Part one included powerpoint presentations by Rachel, Sulaiman and Stella. This was followed by a shortbreak before the second part. This included presentations by Stephanie, joseph and Bioley. And the third part; Debritu, Mekka and Ismail Awil of Oxfam Novib. In between the parts 2 interviews were conducted by the hostess and her guests were Kon Kel;ei of Sudan and Julie Ndaya of Congo.

The presentation methopd used was the Japanese Takahashi method were a presenter is given only 5 minutes to make his presentation. The methgod is easy to do  and it helps the presenter get organised and keep him/her on track. It provides a clear visual support for the audience and helps to make the content more memorable.

The media was well presented at the function. Already some newspapers and magazines like the Amsterdam bulletin and IS magazine had run these stories. Many websites have also picked the story. Roughly 150 people attended the function. After the presentations, as is the custom drinks and informal networking closed the function.

African Diaspora for African Development

 A poem by Ali Balunywa

Chairman Pearl of Africa (

 Recited at the Africa Diaspora Night in The Hague in honour of the Africans who an inspiration to others. 

The theme of the night is security and development

The consequence of that is stability and improvement

No security means conflict and disagreement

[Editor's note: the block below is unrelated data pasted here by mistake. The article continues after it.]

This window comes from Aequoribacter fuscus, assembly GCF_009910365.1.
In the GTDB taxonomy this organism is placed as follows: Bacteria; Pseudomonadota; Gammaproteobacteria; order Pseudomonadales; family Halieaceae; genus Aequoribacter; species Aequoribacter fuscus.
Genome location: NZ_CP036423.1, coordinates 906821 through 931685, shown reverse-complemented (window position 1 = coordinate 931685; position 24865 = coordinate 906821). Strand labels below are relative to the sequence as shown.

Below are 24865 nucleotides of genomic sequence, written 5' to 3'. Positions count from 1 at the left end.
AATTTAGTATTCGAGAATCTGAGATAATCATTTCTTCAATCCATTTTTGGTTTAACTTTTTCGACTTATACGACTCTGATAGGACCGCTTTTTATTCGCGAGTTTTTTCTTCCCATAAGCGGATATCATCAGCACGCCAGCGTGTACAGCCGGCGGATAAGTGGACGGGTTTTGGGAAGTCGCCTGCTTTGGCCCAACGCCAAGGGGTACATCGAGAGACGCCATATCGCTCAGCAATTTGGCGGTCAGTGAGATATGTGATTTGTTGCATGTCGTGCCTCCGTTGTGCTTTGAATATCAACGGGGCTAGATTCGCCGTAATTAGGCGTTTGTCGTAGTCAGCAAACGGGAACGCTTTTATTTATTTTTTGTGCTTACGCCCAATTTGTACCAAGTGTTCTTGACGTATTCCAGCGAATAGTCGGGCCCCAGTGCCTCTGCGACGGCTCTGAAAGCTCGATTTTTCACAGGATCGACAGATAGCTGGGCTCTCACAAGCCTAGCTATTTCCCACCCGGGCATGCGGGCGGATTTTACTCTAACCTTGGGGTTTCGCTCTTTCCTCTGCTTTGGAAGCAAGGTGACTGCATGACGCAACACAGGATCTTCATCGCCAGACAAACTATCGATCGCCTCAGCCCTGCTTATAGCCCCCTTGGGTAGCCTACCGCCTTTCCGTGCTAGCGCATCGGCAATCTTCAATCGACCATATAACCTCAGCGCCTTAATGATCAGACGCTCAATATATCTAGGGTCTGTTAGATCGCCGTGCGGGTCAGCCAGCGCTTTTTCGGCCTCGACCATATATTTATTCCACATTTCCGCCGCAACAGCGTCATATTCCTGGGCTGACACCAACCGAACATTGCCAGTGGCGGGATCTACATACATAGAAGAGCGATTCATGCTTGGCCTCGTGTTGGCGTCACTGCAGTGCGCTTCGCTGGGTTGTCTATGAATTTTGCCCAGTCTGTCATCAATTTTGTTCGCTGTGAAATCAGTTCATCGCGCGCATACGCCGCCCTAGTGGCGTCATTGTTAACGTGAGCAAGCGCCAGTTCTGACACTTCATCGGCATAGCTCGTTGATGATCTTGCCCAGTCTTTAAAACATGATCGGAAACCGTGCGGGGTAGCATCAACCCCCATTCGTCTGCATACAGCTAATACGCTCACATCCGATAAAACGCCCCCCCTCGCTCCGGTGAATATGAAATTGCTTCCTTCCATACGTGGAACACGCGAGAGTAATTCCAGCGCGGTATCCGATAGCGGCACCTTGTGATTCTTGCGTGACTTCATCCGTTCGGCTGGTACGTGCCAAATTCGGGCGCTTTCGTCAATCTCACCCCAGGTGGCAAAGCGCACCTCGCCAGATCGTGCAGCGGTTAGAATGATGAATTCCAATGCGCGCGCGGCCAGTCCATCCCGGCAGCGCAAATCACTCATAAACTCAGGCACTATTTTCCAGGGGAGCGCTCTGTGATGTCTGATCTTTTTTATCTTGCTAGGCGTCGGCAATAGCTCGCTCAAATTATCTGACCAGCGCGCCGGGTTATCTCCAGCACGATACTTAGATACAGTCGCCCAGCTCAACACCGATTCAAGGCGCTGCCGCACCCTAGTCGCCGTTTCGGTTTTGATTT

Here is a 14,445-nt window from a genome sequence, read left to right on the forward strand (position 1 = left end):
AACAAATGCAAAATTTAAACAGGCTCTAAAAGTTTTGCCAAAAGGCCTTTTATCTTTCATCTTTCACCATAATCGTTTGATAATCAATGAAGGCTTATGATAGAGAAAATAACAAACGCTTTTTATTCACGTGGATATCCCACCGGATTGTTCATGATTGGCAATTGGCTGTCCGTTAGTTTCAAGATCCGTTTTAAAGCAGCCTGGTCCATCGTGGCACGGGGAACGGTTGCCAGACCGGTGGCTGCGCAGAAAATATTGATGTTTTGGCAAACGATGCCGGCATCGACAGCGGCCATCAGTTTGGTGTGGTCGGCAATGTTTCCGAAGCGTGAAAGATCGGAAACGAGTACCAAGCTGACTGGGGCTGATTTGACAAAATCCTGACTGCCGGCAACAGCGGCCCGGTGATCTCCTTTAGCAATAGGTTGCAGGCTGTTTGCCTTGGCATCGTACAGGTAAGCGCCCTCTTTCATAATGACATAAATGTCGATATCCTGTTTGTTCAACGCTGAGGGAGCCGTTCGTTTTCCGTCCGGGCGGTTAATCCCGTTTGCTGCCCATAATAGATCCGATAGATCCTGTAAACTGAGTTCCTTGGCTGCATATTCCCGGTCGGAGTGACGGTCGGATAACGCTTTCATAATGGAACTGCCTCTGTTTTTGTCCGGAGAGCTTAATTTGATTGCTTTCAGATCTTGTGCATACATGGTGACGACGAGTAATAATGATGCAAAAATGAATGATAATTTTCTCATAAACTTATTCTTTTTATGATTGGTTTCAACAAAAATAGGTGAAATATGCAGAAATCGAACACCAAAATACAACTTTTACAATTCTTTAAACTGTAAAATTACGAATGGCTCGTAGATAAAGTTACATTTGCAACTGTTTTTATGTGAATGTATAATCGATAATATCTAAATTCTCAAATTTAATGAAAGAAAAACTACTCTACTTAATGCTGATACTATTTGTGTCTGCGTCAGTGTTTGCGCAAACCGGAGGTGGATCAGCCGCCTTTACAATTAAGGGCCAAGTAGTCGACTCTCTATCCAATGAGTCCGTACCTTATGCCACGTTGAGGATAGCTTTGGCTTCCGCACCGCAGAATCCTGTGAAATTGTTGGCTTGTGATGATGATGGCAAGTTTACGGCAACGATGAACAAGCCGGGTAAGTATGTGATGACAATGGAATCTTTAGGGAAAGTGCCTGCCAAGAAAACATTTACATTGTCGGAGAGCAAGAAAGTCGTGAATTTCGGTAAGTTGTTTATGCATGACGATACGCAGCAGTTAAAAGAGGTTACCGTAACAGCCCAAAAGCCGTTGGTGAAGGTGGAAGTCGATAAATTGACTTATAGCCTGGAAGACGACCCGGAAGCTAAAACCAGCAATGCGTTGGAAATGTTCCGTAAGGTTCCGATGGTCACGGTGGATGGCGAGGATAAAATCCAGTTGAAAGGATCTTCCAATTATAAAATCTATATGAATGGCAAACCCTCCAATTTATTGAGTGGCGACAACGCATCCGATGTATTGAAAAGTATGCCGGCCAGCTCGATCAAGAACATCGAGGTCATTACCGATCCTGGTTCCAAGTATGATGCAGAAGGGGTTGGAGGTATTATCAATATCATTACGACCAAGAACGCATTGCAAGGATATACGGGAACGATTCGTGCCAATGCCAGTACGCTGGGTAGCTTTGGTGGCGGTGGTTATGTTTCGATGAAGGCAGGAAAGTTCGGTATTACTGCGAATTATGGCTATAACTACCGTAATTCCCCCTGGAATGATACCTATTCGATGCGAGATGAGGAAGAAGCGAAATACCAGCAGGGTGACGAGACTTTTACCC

No development means instability and discontent


The members in the audience tonight

Are Africaners whose significance is their might

Their supporters full of radiance are in sight

And the organizers whose importance is great


A glance at the countries presenting tonight

Is a look at the continent’s fighting might

The peoples in these nations bleed from the conflicts

For the finances in these states fled with the politics


Billions are wasted as Ethiopia fights Eritrea           

Millions are executed as Sudan and Congo fight for Utopia

Clans exterminate each other in stateless Somalia

As Uganda and Burundi douse the tasteless hysteria


The average African lives in abject poverty

As the community’s lack of opportunity creates insecurity

And the population’s illiteracy leads to unawareness

Yet the citizen’s ill health is a sign of sickness


Europe and America enjoy peace, tranquility and security

Followed by development, growth and prosperity

Africa and some Asian countries wallow in conflict and obscurity

Followed by ignorance, disease and poverty


What makes the African Diaspora the solution to the glitch?

They’ve gained the skills and resources for combating the hitch

The experiences of the filth in the south and the best in the west

Qualifies them to engage the south in the development quest


Challenges of Development Cooperation organizations are applauded

Changing and reforming governance, socio-economic expansions

Through trade, not aid. Partnership, not handouts or contributions

And consolidation of achievements in security and development


The Africa Diaspora has now mastered the development lingo:

Mobilization, organization, migration, collaboration and communication,

Alliance building, capacity building, networking and monitoring

Subsidies, resources, remittances, estimates and results


Engagement, assessment, empowerment and involvement

And finally conferences, workshops, seminars and forums

All for the sake of looking for change in mother Africa

The change that we all believe in and God help Africa


Almere, September 20, 2009



How to View and Delete Your Location History on Facebook

By  Nancy Messieh, If you have the Facebook mobile app installed on your phone, chances are it’s storing a lot more of your location hi...